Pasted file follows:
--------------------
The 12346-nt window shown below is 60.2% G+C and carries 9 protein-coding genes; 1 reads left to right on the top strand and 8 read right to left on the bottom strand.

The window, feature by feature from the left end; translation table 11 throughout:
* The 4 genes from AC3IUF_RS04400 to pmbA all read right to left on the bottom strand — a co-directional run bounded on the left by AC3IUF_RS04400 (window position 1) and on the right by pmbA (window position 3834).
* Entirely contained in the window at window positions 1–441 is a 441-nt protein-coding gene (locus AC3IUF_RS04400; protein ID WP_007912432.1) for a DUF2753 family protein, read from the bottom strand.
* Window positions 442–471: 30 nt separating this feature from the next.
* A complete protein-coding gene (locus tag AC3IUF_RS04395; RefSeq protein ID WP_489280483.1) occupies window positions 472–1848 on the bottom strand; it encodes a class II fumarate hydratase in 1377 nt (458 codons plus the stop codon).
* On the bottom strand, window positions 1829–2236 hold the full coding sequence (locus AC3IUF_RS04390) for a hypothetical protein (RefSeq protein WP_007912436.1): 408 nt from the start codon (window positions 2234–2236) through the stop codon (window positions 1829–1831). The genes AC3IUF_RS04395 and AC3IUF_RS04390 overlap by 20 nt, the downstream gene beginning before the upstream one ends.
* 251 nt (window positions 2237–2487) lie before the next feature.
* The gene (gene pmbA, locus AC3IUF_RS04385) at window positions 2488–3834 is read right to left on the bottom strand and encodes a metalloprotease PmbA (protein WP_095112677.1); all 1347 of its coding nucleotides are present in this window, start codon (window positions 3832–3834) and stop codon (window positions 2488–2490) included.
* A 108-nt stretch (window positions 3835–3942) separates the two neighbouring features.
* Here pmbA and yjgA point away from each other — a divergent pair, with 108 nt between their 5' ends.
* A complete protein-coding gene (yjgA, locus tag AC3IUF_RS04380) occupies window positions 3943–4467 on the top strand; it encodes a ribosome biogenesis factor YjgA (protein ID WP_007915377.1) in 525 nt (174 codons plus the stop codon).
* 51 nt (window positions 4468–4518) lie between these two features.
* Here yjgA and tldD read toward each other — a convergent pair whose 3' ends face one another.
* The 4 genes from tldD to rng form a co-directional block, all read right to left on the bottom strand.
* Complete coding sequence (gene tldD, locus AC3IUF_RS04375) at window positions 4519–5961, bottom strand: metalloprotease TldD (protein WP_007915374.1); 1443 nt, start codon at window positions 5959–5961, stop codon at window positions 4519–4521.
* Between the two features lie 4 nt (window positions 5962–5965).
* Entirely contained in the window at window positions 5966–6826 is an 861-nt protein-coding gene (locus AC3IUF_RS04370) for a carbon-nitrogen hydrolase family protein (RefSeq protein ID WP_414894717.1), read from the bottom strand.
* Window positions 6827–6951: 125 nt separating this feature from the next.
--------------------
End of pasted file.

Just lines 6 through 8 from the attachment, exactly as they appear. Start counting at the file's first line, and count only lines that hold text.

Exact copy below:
* A complete protein-coding gene (locus tag AC3IUF_RS04395; RefSeq protein ID WP_489280483.1) occupies window positions 472–1848 on the bottom strand; it encodes a class II fumarate hydratase in 1377 nt (458 codons plus the stop codon).
* On the bottom strand, window positions 1829–2236 hold the full coding sequence (locus AC3IUF_RS04390) for a hypothetical protein (RefSeq protein WP_007912436.1): 408 nt from the start codon (window positions 2234–2236) through the stop codon (window positions 1829–1831). The genes AC3IUF_RS04395 and AC3IUF_RS04390 overlap by 20 nt, the downstream gene beginning before the upstream one ends.
* 251 nt (window positions 2237–2487) lie before the next feature.